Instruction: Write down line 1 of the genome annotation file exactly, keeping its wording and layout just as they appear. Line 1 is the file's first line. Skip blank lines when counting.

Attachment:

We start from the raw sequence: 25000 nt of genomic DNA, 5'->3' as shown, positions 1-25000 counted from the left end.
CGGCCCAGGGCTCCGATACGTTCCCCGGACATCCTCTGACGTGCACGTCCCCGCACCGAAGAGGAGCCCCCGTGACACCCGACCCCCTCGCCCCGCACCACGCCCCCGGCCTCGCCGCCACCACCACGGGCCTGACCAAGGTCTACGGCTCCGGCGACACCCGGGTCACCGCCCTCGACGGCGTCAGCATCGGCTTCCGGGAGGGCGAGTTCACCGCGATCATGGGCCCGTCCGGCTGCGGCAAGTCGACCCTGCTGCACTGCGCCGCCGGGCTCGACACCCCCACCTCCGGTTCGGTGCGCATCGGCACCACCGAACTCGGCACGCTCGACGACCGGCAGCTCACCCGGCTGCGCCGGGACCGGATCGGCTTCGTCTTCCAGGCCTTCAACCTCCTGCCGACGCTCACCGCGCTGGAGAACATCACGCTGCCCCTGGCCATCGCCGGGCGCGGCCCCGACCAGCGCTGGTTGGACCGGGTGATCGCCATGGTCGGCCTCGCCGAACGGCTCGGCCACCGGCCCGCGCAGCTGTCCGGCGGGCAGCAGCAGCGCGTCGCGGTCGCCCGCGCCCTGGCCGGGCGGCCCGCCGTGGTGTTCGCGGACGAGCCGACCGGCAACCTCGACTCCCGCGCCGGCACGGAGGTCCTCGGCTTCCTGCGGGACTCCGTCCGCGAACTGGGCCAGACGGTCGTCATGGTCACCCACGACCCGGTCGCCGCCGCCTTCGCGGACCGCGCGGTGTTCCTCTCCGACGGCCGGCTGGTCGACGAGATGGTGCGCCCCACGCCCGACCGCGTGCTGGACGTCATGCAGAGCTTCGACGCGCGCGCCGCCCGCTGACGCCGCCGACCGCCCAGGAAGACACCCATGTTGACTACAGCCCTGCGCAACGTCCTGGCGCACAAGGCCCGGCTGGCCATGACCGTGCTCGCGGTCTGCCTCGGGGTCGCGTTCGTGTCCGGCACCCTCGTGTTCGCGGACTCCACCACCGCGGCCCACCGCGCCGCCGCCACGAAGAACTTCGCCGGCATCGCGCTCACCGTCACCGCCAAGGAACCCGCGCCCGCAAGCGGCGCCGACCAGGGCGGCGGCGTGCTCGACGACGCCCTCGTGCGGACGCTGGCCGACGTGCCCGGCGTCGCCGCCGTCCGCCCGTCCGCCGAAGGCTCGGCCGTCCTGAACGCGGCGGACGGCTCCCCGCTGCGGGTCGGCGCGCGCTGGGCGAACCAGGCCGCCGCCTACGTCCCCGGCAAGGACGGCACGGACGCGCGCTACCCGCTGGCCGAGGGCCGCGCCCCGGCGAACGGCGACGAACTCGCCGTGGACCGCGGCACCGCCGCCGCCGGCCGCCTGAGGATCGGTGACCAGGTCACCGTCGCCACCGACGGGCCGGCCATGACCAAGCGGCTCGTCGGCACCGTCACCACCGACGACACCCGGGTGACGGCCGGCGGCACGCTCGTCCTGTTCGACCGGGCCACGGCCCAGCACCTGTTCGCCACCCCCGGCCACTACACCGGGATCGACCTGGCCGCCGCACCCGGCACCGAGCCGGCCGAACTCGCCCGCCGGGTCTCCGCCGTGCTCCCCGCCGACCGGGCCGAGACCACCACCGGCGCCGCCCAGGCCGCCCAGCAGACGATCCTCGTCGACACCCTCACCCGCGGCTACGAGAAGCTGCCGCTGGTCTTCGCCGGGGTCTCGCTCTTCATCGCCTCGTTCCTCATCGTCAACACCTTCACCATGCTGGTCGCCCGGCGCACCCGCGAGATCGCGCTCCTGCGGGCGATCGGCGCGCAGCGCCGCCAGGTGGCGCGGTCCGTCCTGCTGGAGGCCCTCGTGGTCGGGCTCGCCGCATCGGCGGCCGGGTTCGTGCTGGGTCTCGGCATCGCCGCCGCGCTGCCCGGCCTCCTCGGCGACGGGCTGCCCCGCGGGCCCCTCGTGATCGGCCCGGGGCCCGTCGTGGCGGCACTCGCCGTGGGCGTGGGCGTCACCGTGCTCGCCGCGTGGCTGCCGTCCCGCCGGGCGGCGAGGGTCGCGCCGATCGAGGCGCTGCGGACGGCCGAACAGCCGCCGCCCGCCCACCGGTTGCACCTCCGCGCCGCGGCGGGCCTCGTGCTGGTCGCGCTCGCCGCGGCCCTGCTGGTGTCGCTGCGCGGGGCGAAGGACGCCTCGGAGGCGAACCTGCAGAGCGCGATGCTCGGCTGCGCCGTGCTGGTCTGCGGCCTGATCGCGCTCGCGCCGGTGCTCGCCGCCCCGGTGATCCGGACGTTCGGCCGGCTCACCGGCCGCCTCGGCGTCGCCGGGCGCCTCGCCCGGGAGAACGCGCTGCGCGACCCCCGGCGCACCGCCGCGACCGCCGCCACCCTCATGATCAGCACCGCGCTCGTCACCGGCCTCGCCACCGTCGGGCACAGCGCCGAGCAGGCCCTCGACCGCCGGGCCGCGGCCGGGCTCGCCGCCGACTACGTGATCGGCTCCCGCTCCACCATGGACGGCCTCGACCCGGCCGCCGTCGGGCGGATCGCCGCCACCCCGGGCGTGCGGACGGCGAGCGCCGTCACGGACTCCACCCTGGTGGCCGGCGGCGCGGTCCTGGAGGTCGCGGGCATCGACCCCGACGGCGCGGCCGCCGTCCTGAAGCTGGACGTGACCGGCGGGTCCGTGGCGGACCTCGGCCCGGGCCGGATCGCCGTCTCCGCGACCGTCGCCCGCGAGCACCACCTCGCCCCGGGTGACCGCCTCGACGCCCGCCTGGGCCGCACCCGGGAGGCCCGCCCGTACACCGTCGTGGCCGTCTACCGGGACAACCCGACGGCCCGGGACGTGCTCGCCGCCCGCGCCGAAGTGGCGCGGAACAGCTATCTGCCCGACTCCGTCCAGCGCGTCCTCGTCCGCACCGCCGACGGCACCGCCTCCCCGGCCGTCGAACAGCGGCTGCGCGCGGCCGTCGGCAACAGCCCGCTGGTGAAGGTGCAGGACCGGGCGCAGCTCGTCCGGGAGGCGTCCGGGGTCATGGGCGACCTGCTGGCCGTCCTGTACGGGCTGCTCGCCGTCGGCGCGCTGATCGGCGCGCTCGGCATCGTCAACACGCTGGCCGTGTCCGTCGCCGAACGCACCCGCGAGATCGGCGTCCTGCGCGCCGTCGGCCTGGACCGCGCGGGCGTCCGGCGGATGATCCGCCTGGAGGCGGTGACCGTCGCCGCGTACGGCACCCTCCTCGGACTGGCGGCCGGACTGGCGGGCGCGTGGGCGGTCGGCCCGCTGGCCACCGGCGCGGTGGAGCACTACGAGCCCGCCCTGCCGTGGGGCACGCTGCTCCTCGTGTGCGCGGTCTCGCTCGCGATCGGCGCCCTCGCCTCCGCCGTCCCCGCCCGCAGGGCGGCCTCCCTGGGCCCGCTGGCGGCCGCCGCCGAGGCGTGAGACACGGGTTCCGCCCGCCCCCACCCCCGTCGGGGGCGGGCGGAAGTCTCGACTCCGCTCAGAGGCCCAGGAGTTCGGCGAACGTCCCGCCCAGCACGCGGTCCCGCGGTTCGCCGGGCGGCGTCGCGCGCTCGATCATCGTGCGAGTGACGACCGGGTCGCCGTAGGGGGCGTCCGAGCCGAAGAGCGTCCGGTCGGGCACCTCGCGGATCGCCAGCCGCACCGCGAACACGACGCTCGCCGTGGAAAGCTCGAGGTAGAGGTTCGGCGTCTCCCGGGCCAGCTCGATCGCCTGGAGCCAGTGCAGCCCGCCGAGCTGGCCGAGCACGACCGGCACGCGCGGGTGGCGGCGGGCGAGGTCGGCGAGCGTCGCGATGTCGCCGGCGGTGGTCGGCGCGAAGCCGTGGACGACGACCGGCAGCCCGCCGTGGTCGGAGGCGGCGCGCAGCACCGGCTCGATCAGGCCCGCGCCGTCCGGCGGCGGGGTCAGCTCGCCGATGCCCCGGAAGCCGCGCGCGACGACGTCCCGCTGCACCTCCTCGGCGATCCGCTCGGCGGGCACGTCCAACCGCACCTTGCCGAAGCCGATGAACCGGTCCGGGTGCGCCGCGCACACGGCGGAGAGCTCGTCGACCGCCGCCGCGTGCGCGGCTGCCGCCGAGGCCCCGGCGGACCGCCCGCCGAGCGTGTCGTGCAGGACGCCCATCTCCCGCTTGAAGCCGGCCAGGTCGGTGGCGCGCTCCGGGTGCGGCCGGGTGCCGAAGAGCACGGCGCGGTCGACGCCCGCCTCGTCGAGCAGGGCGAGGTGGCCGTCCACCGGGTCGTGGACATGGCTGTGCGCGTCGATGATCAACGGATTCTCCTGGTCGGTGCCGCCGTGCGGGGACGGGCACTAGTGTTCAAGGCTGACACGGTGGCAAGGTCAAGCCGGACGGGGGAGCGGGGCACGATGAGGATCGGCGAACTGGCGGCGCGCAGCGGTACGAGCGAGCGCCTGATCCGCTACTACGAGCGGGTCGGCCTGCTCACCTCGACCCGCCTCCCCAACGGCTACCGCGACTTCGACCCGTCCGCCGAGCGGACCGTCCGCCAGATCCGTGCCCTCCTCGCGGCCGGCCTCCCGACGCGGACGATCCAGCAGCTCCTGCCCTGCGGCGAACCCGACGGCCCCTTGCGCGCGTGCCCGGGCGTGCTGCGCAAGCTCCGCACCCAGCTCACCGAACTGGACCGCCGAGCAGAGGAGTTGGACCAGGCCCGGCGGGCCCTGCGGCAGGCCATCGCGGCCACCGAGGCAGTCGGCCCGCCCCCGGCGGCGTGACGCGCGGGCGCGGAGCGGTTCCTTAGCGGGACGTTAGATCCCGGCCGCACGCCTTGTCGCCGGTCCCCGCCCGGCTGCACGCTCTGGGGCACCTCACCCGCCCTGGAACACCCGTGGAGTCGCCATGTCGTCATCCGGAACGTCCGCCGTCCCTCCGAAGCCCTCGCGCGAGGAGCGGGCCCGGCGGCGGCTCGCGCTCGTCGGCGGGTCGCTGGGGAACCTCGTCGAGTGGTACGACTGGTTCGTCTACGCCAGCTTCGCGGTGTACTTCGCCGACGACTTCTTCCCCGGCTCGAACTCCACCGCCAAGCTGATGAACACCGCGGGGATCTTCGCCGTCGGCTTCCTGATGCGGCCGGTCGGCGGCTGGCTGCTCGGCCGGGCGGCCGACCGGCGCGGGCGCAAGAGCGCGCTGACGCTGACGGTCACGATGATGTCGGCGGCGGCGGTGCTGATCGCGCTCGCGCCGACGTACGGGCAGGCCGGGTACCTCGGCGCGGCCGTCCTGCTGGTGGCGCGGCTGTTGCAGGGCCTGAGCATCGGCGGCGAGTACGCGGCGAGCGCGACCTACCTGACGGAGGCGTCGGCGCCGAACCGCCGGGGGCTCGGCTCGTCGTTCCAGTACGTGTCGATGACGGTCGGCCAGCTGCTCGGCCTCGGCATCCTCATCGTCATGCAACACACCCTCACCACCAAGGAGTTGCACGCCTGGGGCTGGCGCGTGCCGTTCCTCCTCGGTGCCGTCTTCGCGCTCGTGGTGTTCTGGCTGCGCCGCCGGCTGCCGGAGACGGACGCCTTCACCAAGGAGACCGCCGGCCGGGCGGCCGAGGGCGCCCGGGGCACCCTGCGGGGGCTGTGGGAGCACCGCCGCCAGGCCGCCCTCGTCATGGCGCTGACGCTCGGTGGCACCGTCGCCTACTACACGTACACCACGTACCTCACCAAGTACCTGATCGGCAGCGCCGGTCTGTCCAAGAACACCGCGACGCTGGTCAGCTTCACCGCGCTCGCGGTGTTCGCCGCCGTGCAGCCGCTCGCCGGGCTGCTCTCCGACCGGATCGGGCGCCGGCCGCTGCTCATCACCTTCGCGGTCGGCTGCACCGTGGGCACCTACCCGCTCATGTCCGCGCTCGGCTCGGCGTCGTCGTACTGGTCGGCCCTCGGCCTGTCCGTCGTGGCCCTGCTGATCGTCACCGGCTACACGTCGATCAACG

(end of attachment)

We start from the raw sequence: 25000 nt of genomic DNA, 5'->3' as shown, positions 1-25000 counted from the left end.